The acting out of neglect

Unconsciously driven behaviour can produce some surprising results…..

My Mother loves flowers. I love flowers. From time to time, my Mother would buy me some flowers in a pot for the garden. How lovely!

But rather than plant the flowers in the garden, I would leave them in their pots un-watered until, when they were close to giving up the ghost completely, I would carefully revive them with loving care as I planted them out….

Not all of them survived….. but even more bizarrely, when she had given me more than one, I managed to somehow carefully calibrate my neglect so that, although some died, there was always one that survived, its life hanging on by a thread….

In this self-created metaphor was contained all the pain and suffering of neglect. It is a graphic illustration of the impact.

Apparently there is an experiment where you take three plants. Each plant gets the same amount of water each day. To the first plant you say “I love you.” To the second, “I hate you” and to the third, well you don’t say anything: you ignore it. The first plant thrives, the second plant does not do so well; but the third plant fares even worse. When someone is angry with us or abusive, there is still a relationship, albeit a highly dysfunctional one; but when they turn away… we feel like we don’t exist. To a small child, that is an existential threat.

I was never physically neglected. There was always an abundance of delicious home-cooked food in our house. So what happened?

A few things: Firstly, my emotions were not mirrored back to me by a woman who had herself shut down emotionally as a result of early childhood trauma. She was nevertheless a very devoted Mother and was doing the best she could, passing on her trauma second-hand in the process. And so I grew up feeling unseen….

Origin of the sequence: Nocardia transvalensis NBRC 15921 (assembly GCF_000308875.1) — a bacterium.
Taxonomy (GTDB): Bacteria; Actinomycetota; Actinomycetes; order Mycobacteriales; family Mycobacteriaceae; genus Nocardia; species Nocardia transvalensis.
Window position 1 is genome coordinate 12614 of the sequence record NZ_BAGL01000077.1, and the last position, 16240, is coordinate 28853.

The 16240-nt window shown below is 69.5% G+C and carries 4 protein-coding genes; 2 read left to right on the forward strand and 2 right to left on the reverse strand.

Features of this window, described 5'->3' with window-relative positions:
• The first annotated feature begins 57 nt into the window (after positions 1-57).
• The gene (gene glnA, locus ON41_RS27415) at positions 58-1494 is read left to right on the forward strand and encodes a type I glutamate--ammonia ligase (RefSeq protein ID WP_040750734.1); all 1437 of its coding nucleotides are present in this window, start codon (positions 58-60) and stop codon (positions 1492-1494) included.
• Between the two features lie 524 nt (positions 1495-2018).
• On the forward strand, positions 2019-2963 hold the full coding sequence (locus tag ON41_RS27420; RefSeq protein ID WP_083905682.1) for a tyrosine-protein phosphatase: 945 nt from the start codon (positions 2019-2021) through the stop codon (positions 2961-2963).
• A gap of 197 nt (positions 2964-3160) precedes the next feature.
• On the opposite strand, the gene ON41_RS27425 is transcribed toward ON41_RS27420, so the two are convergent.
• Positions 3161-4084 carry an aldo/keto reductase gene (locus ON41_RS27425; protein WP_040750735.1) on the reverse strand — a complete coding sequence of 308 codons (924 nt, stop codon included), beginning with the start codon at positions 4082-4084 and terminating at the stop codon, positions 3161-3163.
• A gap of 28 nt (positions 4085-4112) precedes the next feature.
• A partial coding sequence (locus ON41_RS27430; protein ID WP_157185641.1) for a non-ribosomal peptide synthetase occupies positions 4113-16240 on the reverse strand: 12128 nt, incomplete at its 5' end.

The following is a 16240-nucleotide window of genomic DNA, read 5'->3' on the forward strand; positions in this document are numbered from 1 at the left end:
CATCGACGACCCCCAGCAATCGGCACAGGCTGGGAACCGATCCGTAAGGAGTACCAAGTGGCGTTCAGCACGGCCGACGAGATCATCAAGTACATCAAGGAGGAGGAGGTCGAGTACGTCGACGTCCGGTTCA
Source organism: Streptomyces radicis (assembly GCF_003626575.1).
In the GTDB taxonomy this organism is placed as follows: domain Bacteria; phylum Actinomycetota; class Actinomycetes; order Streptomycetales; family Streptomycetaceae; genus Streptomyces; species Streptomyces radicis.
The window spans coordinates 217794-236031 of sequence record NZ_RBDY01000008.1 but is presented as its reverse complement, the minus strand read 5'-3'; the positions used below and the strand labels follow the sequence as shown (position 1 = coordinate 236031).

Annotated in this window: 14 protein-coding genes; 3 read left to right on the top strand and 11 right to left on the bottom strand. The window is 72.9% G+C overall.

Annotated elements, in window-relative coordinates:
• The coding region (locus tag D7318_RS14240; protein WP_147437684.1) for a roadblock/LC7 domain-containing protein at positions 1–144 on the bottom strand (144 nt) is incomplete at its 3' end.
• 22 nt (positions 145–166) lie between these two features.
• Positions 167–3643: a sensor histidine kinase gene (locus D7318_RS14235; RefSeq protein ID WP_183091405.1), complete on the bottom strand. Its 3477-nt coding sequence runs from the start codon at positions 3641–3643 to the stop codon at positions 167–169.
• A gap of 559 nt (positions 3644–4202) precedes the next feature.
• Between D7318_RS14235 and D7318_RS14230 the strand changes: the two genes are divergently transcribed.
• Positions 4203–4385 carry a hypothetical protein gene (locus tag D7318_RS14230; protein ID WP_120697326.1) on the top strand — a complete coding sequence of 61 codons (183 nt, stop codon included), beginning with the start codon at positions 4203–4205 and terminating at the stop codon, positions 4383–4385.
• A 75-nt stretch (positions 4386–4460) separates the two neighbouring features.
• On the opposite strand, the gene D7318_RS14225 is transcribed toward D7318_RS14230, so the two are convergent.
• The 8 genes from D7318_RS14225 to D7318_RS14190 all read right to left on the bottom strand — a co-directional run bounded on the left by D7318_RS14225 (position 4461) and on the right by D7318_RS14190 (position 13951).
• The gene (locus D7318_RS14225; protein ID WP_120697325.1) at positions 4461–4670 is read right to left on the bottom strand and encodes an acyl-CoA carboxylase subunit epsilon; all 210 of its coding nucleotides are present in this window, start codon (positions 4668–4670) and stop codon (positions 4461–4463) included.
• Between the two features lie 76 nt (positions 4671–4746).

Secondly, like many children of my generation, I was left to cry at night. They called it “sleep training.” And so my rage went under wraps, only able to express itself through metaphors….

And lastly, my Mother, who had lived in fear of her domineering PTSD-impacted Father, colluded with my Father (also suffering from PTSD and on the narcissistic spectrum) and I became the forgotten child whenever he was present. I don’t relish some of the terminology I am using, as it smacks of victimhood, but it does convey my experience.

So, what about you? How does your neglect play out? Lack of self-care? Addictions?  Looking after everyone else, but never yourself?

And how can we shed these deeply-ingrained patterns? Is there any hope for us?

Yes, of course there is. Everything is possible. And becoming conscious of our own behaviour is the first step, without which no change can ever take place.

Paradoxically, the more we try to change ourselves, the more we prevent change from occurring.  
On the other hand, the more we allow ourselves to fully experience who we are, the greater the possibility of change   –  Laurence Heller

Once we have identified an issue and given it our focus, solutions will present themselves. What can help us to rewrite the neural programming is the presence of an empathic witness. That might be a psychotherapist or someone who offers a form of trauma work and, where there is an ancestral pattern to unpick, Family Constellations can be very helpful.

The support of a therapist, facilitator or group can help us to recognise and express the feelings which were never met, so that they are processed consciously and we no longer need to act out the story of neglect.


My garden is full of flowers. Some of them were given to me by my Mother.